Rule of Thumb?

Discussion in 'Reloading' started by DannoBoone, Apr 13, 2009.

  1. DannoBoone

    DannoBoone Member

    Dec 10, 2007
    Seems like there is a rule of thumb regarding groups. All factors
    being consistent in case prep, loads, OAL, etc., is there a rule
    of thumb to use for tightening up groups?

    If memory serves correctly, one can try OAL adjustments or powder
    adjustments if a clover-leaf group is a bit large. And an
    adjustment if there is an occasional flier in an otherwise tight

    Is there actually this "Rule of Thumb", or have I just been
  2. nheninge

    nheninge Well-Known Member

    Oct 20, 2008
    no rule of thumb, but

    the sticky post on seating bergers is a great start for all vld bullets

    All things being held constant, theoretically there would be a one hole group at 1000 yards, but this isn't the case. So many variables. Start with your equipment. Barrel type (custom/factory will make the biggest difference in tightening up your groups, then you can monkey around with OAL , neck tension etc. If you have a factory barrel, then that will be the biggest limiting factor in your groups even with PERFECT ammo, although some factory barrels are better than others.

    Start by examining your goals (what do you need the rifle for)...., then your equipment (rifle, scope, scope mounts, stock etc)..., then your loads and see where you can make the most improvement for your dollars/time spent. An new barrel with average loads (irregardless of COAL) may be the best group tightener you have ever seen!!!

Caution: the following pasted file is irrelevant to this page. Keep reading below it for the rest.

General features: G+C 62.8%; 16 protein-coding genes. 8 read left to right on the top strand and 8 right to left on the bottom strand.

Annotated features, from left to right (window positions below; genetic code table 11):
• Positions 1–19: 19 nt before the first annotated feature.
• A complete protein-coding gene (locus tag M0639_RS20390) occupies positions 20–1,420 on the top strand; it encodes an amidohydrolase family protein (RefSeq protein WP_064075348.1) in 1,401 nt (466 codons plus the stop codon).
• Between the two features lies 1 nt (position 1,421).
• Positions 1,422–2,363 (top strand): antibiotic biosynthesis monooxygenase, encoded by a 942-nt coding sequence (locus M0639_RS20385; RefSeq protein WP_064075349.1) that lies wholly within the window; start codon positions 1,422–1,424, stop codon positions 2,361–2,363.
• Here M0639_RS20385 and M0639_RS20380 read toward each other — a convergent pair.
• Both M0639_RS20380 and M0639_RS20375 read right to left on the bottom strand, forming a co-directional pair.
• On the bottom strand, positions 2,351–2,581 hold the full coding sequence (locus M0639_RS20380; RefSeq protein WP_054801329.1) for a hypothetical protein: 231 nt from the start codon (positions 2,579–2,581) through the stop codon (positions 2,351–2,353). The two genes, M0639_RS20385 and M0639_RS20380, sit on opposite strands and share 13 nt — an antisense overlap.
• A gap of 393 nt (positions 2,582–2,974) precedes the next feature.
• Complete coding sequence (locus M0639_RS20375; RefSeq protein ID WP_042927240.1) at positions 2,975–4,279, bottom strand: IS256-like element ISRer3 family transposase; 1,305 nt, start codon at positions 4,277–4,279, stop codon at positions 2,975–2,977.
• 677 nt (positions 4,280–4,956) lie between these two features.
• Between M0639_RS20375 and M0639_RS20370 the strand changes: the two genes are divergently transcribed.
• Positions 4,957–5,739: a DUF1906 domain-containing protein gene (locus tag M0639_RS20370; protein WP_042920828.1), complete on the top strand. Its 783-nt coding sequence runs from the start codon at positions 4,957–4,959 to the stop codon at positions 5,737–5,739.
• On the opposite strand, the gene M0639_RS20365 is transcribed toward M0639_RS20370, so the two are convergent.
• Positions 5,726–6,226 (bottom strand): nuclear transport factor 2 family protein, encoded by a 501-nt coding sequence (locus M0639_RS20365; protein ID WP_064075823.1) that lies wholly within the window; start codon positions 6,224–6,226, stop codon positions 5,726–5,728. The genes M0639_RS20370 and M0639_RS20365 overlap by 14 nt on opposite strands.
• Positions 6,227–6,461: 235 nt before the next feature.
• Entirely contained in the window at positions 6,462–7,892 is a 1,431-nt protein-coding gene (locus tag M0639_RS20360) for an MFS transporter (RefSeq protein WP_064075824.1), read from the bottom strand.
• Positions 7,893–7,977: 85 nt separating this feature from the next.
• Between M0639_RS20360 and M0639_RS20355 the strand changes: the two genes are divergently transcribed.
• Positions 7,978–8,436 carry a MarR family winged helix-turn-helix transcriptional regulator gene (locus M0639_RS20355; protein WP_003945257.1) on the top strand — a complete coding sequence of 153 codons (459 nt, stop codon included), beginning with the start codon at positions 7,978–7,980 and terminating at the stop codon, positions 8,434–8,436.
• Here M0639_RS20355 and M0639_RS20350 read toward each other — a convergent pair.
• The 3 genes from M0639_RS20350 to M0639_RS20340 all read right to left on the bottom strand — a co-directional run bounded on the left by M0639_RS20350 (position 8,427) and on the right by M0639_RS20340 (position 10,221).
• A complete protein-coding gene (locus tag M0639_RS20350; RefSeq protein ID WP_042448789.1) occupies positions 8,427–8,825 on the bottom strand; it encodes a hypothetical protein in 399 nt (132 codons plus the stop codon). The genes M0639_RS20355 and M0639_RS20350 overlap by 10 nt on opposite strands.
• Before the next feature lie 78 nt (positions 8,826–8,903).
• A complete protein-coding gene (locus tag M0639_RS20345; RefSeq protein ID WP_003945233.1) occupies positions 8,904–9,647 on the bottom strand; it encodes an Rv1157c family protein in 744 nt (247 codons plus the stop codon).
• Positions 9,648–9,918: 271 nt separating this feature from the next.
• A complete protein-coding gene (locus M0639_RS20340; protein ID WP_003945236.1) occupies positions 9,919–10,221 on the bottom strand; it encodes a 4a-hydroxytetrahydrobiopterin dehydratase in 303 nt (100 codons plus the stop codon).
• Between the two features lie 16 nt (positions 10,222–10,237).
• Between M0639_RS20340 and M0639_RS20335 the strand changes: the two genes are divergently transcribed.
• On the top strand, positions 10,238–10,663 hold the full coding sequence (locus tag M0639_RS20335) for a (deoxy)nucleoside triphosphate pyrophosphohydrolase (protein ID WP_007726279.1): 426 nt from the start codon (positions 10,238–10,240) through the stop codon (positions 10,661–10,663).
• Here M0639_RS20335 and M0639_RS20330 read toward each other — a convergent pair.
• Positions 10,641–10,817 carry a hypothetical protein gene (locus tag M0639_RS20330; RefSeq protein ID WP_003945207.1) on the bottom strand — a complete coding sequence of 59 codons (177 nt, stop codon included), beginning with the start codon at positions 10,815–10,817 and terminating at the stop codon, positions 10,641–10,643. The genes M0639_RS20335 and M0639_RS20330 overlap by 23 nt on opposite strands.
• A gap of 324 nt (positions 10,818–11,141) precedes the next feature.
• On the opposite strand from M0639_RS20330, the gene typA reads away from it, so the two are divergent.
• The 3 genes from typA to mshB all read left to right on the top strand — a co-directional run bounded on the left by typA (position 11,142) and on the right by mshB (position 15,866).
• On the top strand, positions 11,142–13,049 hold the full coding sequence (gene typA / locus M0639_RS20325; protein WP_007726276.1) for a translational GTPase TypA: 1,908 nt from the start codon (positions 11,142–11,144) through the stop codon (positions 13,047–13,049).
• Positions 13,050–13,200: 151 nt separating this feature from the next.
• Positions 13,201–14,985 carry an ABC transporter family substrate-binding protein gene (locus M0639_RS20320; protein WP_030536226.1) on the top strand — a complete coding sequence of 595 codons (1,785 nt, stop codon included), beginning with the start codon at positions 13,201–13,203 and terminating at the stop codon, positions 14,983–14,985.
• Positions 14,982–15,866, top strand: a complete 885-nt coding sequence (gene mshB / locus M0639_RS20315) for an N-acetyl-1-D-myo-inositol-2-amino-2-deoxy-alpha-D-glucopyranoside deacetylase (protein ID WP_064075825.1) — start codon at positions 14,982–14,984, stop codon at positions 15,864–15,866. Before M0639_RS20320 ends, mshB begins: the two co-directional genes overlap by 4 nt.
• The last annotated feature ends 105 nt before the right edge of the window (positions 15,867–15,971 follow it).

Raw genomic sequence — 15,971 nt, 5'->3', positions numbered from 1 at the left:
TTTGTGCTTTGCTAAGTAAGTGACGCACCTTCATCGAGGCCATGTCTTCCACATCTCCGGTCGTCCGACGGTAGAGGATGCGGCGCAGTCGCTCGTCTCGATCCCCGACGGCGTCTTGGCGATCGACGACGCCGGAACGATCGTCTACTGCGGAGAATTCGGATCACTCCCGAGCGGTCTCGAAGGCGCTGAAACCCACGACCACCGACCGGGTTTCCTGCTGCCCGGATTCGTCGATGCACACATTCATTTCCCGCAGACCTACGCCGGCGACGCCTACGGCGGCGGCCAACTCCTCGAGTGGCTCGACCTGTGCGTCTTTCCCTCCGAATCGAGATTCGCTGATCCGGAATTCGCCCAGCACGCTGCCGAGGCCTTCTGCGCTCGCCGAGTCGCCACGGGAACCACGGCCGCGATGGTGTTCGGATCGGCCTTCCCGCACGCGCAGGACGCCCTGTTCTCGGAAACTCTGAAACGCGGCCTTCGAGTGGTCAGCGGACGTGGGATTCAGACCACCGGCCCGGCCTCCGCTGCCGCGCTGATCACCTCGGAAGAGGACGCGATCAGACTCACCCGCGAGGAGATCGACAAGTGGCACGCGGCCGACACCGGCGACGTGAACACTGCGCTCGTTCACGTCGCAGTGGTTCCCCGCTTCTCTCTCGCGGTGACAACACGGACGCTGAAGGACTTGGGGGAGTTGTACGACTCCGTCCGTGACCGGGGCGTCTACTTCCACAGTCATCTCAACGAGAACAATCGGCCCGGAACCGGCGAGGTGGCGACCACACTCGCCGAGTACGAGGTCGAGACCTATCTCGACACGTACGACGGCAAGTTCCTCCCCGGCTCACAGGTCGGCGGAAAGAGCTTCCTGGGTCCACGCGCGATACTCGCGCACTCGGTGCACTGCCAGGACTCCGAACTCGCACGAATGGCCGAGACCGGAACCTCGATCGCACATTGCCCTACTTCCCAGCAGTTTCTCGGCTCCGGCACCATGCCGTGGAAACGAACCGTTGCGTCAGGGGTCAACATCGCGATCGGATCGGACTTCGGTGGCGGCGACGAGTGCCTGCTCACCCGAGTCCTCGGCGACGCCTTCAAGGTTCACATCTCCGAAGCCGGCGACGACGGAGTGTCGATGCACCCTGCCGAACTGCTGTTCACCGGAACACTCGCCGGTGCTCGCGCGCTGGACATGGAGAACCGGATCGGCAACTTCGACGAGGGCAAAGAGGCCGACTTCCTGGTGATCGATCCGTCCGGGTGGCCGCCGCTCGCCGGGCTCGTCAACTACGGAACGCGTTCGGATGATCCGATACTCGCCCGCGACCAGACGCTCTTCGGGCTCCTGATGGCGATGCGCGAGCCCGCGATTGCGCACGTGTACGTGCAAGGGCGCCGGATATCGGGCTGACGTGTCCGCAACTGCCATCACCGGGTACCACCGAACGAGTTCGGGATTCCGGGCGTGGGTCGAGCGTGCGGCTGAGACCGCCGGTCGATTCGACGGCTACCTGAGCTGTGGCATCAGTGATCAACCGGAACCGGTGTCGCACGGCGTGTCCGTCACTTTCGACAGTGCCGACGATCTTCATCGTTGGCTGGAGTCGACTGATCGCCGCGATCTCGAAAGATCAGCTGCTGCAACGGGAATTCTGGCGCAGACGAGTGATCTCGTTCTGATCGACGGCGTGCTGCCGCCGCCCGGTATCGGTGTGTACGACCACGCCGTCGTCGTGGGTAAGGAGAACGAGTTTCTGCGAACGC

3. Michael Eichele

    Michael Eichele Well-Known Member

    Jan 6, 2003
    A few things I have found for tightening up groups. the only rule of thumb is consistency, consistency, consistency.

    After that, make sure your neck tension is the same from round to round. Also I have adjusted groups by making the necks a bit tighter or a bit looser in .001" increments. Sometimes you must anneal your case necks to get consistent neck tension. Always at the very least brush out the necks after each firing, uniform primer pockets, deburr the flash holes, keep the necks the same length, if you neck turn then watch for do-nuts, minimize runout.

    Most flyers come from either shooter error or the barrel is undergoing some heat issues. If youre shooting on bags and the rifle doesnt ride the bags consistently, you can get flyers. If using a bi-pod and you dont hold it just right and let her recoil differently, you can get flyers. If you apply too much grip or just plain inconsistent grip pressure or cheek pressure or even shoulder pressure, you can get flyers.

    When using a properly developed load and the procedure is consistent, flyers are rarely the result of the load. It is ussually the nut behing the trigger.